Build bridges, not walls

Build bridges, not walls

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By Fr. Francis Pizzarelli

In late September of this year an aging Italian immigrant from Argentina, who is the leader of one of the largest religious denomination in the world, landed at Andrews Air Force Base in Maryland, just outside our nation’s capital.

This man addressed a joint session of Congress, the United Nations, led an interfaith prayer service at the 9/11 Memorial, spoke to a standing room only crowd at St. Patrick’s Cathedral in New York City and addressed a packed house at Madison Square Garden.

Over 100,000 people waited for as long as 10 hours to get a glimpse of this holy man in Central Park. He concluded his historic visit to the United States with a final stop in Philadelphia where more than one million people came out to greet him.

Catholics call this holy man the Vicar of Christ on Earth. The rest of the world knows him as Pope Francis. In his brief stay among us he challenged our leaders, both politically and religiously, to do more for the poor, for the undocumented, for the discarded and for the marginalized in our midst.

He embraced the homeless, visited immigrant schoolchildren in East Harlem and prison inmates at the largest prison in Philadelphia. Pope Francis gave 26 public addresses in his short time with us.

Everywhere he went people came out in record numbers to merely catch a glimpse of this prophetic voice, this humble pilgrim who is changing the landscape of the world. I was privileged to be the religious consultant for WCBS radio in New York, so I had access to all of his written speeches before he gave them.

Everywhere he spoke he challenged us to do more for the discarded and the marginalized. He spoke about being more inclusive, not being judgmental, not hiding behind rules and regulations but rather sharing and living the faith. He said to the cardinals, bishops and priests like myself that “we have to build bridges and not walls for that is what Christ did!”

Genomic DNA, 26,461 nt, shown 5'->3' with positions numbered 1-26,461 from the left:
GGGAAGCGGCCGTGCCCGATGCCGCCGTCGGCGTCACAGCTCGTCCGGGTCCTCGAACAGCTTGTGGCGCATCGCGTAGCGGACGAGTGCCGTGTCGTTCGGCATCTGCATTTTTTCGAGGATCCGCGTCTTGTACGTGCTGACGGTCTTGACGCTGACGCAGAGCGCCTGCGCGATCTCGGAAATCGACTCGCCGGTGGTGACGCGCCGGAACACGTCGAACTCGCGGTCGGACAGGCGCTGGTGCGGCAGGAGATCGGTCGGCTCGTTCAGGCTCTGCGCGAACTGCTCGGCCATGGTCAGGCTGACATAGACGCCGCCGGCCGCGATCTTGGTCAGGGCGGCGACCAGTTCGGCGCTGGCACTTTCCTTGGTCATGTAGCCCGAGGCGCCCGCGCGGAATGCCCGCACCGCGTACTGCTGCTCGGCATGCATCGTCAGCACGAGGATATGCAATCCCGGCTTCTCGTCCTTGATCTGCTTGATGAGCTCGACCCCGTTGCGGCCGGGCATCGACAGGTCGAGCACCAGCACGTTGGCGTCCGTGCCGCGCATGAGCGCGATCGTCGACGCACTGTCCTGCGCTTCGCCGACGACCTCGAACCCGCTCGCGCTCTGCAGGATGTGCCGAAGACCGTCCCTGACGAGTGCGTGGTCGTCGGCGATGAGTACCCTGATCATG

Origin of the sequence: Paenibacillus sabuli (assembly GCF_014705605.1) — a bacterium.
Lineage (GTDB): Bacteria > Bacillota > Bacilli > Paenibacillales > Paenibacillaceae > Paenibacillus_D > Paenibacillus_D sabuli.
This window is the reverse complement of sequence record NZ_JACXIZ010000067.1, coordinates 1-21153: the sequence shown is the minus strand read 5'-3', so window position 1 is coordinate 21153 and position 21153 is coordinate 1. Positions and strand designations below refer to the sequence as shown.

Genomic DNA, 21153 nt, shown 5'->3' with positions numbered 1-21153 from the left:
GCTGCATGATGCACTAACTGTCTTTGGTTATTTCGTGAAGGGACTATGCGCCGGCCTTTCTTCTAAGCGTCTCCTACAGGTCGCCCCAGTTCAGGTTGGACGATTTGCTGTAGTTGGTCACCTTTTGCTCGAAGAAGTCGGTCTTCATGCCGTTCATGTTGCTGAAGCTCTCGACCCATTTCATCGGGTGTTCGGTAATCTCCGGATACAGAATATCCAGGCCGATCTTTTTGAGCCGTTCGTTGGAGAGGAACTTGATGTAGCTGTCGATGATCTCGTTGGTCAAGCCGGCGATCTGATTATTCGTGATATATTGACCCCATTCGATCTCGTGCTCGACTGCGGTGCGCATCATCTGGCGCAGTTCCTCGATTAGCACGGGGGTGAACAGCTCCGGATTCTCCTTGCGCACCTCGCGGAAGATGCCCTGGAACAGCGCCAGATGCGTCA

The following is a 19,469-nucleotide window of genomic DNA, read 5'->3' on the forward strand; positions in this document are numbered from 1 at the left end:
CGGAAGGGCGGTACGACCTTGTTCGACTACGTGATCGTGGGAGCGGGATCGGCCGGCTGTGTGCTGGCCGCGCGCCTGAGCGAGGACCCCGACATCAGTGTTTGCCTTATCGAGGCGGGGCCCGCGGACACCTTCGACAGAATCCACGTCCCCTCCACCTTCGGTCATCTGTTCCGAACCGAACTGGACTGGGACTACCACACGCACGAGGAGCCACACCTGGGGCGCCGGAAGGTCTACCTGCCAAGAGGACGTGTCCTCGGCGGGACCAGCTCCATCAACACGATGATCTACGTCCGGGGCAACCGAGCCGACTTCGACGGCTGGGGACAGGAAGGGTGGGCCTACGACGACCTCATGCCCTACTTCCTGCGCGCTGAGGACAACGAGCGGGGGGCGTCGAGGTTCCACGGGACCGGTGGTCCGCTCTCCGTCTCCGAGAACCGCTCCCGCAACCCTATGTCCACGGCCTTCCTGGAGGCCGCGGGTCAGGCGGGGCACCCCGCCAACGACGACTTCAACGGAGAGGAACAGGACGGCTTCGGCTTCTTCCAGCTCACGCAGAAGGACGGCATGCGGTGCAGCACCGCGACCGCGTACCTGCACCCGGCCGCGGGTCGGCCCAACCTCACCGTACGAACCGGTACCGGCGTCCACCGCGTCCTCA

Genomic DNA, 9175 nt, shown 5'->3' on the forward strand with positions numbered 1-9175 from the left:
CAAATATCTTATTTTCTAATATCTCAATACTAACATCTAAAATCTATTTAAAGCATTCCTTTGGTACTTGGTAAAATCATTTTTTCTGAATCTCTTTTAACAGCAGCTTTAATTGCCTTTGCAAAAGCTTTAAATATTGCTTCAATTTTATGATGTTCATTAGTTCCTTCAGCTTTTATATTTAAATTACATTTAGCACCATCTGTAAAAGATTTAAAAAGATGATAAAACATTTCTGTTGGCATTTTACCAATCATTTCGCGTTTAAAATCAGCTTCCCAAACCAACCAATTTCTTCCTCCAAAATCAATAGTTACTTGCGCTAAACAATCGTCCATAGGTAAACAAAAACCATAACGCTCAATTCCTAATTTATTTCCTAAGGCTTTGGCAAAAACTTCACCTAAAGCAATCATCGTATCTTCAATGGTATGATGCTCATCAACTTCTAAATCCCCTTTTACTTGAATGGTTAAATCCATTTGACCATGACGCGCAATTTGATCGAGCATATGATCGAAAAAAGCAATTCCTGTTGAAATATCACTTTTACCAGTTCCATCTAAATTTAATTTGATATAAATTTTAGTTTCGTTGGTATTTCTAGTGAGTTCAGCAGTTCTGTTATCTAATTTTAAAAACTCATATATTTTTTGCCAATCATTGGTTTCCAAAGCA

New York City was on fire with Francis Fever. Everywhere I walked on that Thursday and Friday he was among us, and people from every walk of life and perspective commented on his simplicity, his humility and his persuasive choice of words.

What amazed me about this holy man is that he leads by example; he practices what he preaches. At the joint session of Congress he spoke about his four American heroes — Abraham Lincoln, Martin Luther King Jr., Dorothy Day (co-founder of the Catholic Worker Movement,) and Thomas Merton, a Trappist monk — probably among the most prolific spiritual writer of our time.

Each person was painfully human but also profoundly prophetic in calling us to respect the human dignity and human rights of all people who share our “common home.”

Probably the most powerful image that will stay with me forever about this pope was the picture of him in the popemobile driving from Philadelphia International Airport and all of a sudden, once again off script, telling the driver to stop. He opened the door and stepped out of his little Fiat.

The emotion of the crowd was beyond words. He walked up to a young teenager who was laying on a stretcher with his mother standing next to him, knelt down, hugged the boy and kissed him on the forehead. He took hold of his head and blessed him. He then stood up, hugged the teenager’s mother, walked back to his little Fiat and continued the motorcade to the city of brotherly love!

Fr. Pizzarelli is the director of Hope House Ministries in Port Jefferson.